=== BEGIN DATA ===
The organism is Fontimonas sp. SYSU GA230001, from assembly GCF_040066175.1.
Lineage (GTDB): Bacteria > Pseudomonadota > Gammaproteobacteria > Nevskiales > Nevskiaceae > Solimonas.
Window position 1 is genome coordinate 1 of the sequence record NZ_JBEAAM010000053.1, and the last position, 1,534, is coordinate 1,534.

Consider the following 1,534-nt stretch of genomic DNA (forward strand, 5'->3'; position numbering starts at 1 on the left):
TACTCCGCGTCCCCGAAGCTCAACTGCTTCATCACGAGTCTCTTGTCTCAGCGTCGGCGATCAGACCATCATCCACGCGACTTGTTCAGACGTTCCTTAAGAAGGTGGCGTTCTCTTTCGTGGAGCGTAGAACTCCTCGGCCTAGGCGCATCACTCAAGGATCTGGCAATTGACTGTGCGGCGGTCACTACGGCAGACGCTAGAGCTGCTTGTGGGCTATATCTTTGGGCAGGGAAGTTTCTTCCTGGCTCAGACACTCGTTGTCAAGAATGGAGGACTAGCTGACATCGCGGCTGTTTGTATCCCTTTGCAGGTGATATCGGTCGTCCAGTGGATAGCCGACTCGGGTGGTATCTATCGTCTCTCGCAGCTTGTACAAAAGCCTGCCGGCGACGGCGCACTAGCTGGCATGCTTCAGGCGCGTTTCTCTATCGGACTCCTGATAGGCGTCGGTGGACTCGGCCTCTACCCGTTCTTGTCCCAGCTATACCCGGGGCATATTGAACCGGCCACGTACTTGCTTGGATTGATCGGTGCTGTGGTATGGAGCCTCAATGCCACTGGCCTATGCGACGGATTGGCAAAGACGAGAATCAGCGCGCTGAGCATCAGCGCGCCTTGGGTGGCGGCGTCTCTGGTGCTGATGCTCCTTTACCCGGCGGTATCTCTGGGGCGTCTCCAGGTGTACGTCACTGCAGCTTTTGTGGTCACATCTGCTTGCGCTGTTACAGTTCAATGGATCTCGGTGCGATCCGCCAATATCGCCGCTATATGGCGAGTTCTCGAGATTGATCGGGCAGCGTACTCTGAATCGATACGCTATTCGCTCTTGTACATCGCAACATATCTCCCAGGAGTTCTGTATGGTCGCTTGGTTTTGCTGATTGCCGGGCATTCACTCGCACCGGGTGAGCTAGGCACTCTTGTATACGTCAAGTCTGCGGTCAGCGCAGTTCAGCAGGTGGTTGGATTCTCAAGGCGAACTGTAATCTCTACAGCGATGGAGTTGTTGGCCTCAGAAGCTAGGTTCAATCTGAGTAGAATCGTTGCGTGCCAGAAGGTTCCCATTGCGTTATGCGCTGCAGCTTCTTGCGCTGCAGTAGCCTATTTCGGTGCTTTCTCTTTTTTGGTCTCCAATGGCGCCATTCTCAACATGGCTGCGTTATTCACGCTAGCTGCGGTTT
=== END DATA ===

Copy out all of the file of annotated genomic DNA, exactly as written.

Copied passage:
The organism is Fontimonas sp. SYSU GA230001, from assembly GCF_040066175.1.
Lineage (GTDB): Bacteria > Pseudomonadota > Gammaproteobacteria > Nevskiales > Nevskiaceae > Solimonas.
Window position 1 is genome coordinate 1 of the sequence record NZ_JBEAAM010000053.1, and the last position, 1,534, is coordinate 1,534.

Consider the following 1,534-nt stretch of genomic DNA (forward strand, 5'->3'; position numbering starts at 1 on the left):
TACTCCGCGTCCCCGAAGCTCAACTGCTTCATCACGAGTCTCTTGTCTCAGCGTCGGCGATCAGACCATCATCCACGCGACTTGTTCAGACGTTCCTTAAGAAGGTGGCGTTCTCTTTCGTGGAGCGTAGAACTCCTCGGCCTAGGCGCATCACTCAAGGATCTGGCAATTGACTGTGCGGCGGTCACTACGGCAGACGCTAGAGCTGCTTGTGGGCTATATCTTTGGGCAGGGAAGTTTCTTCCTGGCTCAGACACTCGTTGTCAAGAATGGAGGACTAGCTGACATCGCGGCTGTTTGTATCCCTTTGCAGGTGATATCGGTCGTCCAGTGGATAGCCGACTCGGGTGGTATCTATCGTCTCTCGCAGCTTGTACAAAAGCCTGCCGGCGACGGCGCACTAGCTGGCATGCTTCAGGCGCGTTTCTCTATCGGACTCCTGATAGGCGTCGGTGGACTCGGCCTCTACCCGTTCTTGTCCCAGCTATACCCGGGGCATATTGAACCGGCCACGTACTTGCTTGGATTGATCGGTGCTGTGGTATGGAGCCTCAATGCCACTGGCCTATGCGACGGATTGGCAAAGACGAGAATCAGCGCGCTGAGCATCAGCGCGCCTTGGGTGGCGGCGTCTCTGGTGCTGATGCTCCTTTACCCGGCGGTATCTCTGGGGCGTCTCCAGGTGTACGTCACTGCAGCTTTTGTGGTCACATCTGCTTGCGCTGTTACAGTTCAATGGATCTCGGTGCGATCCGCCAATATCGCCGCTATATGGCGAGTTCTCGAGATTGATCGGGCAGCGTACTCTGAATCGATACGCTATTCGCTCTTGTACATCGCAACATATCTCCCAGGAGTTCTGTATGGTCGCTTGGTTTTGCTGATTGCCGGGCATTCACTCGCACCGGGTGAGCTAGGCACTCTTGTATACGTCAAGTCTGCGGTCAGCGCAGTTCAGCAGGTGGTTGGATTCTCAAGGCGAACTGTAATCTCTACAGCGATGGAGTTGTTGGCCTCAGAAGCTAGGTTCAATCTGAGTAGAATCGTTGCGTGCCAGAAGGTTCCCATTGCGTTATGCGCTGCAGCTTCTTGCGCTGCAGTAGCCTATTTCGGTGCTTTCTCTTTTTTGGTCTCCAATGGCGCCATTCTCAACATGGCTGCGTTATTCACGCTAGCTGCGGTTT